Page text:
The owner of the property, Mary Painter, has engaged local architect Carl Scheidenhelm of SF-ARC, to draw up plans for renovating the building. (Click here to see renderings.) Sheidenhelm shared preliminary drawings at the meeting, emphasizing that they were subject to change after review by the planning department.
The proposal is to redevelop the property as a high quality restaurant on Chenery Street, modernizing it and bringing it up to code. On the Wilder Street side, there would be two studio apartments on the lower level and two one-bedroom apartments on the upper level.
There will not be garage space for the units, as the planning department doesn’t generally approve of indoor parking for this type of property, which is zoned as NCT (Neighborhood Commercial Transit-Oriented).
No variance is required for the permit, since the footprint of the property is not changing. The requirement for outdoor space will be satisfied by a roof deck.
The design conforms to the City’s policy of promoting housing and businesses in high density areas and transit hubs.
It will take six to nine months for approval once the final plans are submitted to the planning department, so neighbors shouldn’t expect construction to begin anytime soon.
San Francisco Urban Forest Plan:
Jon Swae of the planning department, and DPW’s Carla Short, presented the new plan for street tree expansion and maintenance. It was developed along with the Urban Forestry Council and Friends of the Urban Forest.
They conveyed a lot of statistics about current conditions and the proposal for the City’s street trees. There are 700,000 trees in San Francisco, including those in the National Recreation Area. The City has 13.7% tree canopy which ranks it twentieth for urban areas.
The Phase 1 plan for street trees was adopted by the Board of Supervisors in 2015. In addition, Proposition E, passed by voters in 2016, transferred responsibility for street tree maintenance, and sidewalk repair of damage caused by street tree roots, from property owners back to the City as of July 1. Priority for sidewalk repair will be given to hospitals, senior centers, bus stops, schools, neighborhood commercial districts — basically high volume pedestrian areas with vulnerable populations.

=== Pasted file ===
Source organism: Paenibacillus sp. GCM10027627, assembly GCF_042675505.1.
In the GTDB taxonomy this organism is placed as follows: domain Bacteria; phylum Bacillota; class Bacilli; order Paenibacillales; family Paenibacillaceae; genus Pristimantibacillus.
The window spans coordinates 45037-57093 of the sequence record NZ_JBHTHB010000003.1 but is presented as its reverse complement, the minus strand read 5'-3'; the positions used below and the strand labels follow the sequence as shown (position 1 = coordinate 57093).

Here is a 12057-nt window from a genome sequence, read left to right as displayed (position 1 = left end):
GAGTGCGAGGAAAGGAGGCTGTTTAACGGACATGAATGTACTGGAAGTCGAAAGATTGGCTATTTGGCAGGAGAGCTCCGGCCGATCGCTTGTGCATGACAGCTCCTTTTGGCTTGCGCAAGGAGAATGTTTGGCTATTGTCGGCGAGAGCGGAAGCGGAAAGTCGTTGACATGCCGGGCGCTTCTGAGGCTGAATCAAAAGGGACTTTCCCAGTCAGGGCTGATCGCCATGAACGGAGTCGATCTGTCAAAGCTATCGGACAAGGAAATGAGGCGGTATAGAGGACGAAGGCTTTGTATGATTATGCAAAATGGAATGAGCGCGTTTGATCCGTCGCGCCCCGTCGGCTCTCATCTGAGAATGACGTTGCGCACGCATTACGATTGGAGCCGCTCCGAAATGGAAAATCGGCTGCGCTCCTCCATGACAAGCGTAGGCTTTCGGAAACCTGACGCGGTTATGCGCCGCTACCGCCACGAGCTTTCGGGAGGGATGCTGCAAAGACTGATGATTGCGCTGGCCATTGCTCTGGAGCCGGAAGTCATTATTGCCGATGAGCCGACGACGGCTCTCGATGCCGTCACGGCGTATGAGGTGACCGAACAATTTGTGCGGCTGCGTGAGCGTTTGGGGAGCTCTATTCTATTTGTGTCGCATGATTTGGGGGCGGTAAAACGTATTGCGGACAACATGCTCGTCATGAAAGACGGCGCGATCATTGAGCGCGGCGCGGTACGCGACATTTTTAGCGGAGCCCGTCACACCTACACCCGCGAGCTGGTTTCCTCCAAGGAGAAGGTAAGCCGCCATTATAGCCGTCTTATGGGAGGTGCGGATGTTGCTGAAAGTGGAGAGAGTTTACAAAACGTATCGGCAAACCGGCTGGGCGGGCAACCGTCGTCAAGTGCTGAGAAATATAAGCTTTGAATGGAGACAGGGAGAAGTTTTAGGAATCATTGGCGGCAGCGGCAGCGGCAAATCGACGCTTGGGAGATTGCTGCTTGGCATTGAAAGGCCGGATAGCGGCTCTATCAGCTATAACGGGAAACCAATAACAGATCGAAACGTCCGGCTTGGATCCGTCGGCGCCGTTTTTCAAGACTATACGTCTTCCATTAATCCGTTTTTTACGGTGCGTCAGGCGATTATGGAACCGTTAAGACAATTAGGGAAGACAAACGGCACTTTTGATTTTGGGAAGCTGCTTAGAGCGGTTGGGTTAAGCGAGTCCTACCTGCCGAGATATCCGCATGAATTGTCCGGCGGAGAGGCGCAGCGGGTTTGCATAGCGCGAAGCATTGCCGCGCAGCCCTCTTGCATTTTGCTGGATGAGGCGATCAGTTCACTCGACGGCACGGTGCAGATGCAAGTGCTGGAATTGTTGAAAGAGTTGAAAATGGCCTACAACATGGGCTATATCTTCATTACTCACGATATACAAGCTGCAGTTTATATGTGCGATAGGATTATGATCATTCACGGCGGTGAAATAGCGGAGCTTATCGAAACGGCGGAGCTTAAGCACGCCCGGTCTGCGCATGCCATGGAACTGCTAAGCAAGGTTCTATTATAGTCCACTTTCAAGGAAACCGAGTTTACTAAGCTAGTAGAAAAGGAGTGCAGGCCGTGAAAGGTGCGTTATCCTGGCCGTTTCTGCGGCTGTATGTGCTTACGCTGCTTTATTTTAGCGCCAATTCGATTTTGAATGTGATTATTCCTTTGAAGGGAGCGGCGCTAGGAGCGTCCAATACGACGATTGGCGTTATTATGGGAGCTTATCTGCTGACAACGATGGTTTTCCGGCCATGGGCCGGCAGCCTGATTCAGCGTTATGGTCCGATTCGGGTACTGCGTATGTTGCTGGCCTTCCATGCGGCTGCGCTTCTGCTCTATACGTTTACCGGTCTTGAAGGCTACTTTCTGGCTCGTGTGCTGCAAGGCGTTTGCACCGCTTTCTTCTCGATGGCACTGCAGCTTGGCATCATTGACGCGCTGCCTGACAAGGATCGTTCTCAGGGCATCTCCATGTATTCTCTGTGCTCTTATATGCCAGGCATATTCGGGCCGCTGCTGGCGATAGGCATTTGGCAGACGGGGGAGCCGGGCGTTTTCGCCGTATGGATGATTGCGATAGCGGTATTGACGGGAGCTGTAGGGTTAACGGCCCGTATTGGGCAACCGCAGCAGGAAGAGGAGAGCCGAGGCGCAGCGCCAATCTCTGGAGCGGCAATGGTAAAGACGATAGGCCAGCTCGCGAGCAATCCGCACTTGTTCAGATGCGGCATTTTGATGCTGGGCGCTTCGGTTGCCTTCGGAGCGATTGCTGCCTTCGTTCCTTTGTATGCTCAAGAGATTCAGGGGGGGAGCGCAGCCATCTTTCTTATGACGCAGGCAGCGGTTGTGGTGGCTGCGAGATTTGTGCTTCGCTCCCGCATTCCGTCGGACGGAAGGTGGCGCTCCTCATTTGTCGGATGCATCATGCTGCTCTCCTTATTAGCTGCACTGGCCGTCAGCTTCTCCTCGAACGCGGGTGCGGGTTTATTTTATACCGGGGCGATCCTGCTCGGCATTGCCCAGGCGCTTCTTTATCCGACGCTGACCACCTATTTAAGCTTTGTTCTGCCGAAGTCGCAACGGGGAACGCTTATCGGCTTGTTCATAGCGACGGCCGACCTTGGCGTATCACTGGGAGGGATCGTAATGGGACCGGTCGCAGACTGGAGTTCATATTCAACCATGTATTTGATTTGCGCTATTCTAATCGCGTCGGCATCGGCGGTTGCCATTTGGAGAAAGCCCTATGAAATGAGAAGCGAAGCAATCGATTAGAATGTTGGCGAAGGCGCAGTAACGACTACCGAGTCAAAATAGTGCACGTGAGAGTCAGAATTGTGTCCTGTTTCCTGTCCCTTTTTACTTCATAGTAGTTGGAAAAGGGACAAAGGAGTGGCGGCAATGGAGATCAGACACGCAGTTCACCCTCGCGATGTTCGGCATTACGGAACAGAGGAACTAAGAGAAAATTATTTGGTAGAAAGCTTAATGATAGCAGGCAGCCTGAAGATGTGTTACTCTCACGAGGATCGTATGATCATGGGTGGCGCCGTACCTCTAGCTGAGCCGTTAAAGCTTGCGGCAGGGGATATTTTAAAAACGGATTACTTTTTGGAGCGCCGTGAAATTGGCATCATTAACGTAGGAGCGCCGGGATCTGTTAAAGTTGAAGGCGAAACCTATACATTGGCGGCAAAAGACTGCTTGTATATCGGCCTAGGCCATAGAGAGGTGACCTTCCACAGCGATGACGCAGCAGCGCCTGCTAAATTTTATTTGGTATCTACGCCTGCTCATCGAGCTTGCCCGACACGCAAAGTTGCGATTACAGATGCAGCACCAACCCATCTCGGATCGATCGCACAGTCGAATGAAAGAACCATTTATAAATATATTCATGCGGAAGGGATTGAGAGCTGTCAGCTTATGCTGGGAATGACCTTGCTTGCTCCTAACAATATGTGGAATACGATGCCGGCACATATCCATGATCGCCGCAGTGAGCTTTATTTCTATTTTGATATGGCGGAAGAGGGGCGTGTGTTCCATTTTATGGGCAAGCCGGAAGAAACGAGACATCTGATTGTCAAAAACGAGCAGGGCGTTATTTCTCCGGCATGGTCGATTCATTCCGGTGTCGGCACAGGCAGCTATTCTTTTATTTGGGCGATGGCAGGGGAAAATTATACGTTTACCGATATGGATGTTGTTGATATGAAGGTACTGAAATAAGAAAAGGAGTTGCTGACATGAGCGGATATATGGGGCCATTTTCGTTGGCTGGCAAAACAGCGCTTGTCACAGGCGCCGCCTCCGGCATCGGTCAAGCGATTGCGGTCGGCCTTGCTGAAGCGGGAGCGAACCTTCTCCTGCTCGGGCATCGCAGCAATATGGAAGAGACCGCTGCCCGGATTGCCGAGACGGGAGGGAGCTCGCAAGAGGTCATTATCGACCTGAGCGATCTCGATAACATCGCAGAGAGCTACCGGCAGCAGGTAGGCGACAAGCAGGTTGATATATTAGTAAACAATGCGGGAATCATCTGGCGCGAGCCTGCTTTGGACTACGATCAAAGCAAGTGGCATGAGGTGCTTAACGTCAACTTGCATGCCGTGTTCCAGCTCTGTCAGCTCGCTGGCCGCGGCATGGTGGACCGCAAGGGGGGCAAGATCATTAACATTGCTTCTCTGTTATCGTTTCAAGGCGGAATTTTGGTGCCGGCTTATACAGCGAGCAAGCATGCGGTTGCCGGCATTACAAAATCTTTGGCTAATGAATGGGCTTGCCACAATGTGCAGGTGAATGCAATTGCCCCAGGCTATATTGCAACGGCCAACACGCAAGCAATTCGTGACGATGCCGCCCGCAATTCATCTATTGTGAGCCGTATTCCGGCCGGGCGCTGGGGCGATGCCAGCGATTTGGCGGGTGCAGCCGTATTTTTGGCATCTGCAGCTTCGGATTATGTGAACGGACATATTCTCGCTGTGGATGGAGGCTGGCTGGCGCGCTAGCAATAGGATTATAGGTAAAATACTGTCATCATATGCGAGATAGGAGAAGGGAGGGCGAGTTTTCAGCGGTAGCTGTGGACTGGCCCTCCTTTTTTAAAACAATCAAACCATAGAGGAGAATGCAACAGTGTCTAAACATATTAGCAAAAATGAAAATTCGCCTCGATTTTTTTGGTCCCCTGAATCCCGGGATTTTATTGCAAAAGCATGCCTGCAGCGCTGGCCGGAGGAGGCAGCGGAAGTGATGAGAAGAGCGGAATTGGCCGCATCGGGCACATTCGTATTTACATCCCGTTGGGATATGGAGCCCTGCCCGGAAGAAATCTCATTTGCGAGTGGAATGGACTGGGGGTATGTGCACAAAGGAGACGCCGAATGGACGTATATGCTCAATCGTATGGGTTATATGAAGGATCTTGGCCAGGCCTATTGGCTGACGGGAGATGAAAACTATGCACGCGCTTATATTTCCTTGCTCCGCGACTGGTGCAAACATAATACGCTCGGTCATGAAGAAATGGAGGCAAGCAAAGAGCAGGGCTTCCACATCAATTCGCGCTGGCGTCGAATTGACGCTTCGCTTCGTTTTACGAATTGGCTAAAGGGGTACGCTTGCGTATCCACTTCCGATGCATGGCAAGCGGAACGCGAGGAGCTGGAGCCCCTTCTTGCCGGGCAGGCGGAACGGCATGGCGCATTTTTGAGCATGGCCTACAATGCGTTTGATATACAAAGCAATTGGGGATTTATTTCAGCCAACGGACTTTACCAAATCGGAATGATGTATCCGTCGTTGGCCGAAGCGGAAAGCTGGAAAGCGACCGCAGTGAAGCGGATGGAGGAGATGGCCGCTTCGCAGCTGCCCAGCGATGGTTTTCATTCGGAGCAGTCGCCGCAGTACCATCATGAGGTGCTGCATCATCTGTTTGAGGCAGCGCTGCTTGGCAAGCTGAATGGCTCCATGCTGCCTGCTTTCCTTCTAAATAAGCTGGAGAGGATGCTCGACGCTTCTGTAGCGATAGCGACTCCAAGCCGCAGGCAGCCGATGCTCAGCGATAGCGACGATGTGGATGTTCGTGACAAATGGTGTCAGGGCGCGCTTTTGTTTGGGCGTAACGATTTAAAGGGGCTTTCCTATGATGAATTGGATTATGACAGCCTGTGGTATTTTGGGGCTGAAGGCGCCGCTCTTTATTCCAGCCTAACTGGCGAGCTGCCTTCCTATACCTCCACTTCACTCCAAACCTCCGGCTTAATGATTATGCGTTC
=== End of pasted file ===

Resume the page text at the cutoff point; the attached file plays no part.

The ballot measure changed the city charter to set aside a baseline of $19 million. This is up from $2 million, but the City must now maintain five times the number of trees. The budget goes up with the cost of living.
A street tree is one that is in the public right-of-way, or on private property but within ten feet of it. A permit is needed for removal of a street tree. There are 125,000 street trees in San Francisco. Forty thousand tree basins are vacant. Approval is also required to plant a street tree, but it is a fairly simple online process.
The plan would grow the street tree population by 50,000 over the next twenty years. The City will perform a census of street trees, identify their species and condition, and plot them on a map. They will assign priority for pruning or removal based on a three-tiered assignment.
Top priority will be trees that are dead, with a major structural defect, or broken branches. Next will be those that pose issues of clearance over roadways, street lights, power lines, etc. Lastly, healthy trees will be assigned a pruning cycle of three or five years.
People who wish to continue to maintain their street trees can opt out. A formal process for doing that is being worked out through the City Attorney.
Three to five years after implementation of the plan, funding will be needed for new tree plantings. The City will be responsible for establishing the trees and a big challenge will be watering. Friends of the Urban Forest and citizen volunteers will be needed to help in the process.
In the first few years of implementation, a lot of the work will be contracted out to address the high volume.
The takeaway: Be patient!
Summary and links for details of the plan: http://sf-planning.org/urban-forest-plan
The Glen Park Neighborhoods History Project is working with the Native Society of the Golden West and SF Rec and Park to get approval to place a California Historical Landmark plaque at the Glen Canyon Park Rec Center. It commemorates the site of the first dynamite factory in the United States, right here in Glen Canyon Park. Founder and chair of the GPNHP, Evelyn Rose, distributed information at a table set up with handouts outside the meeting.
For detailed history, go to: http://glenparkhistory.wixsite.com/glenparkhistory/projects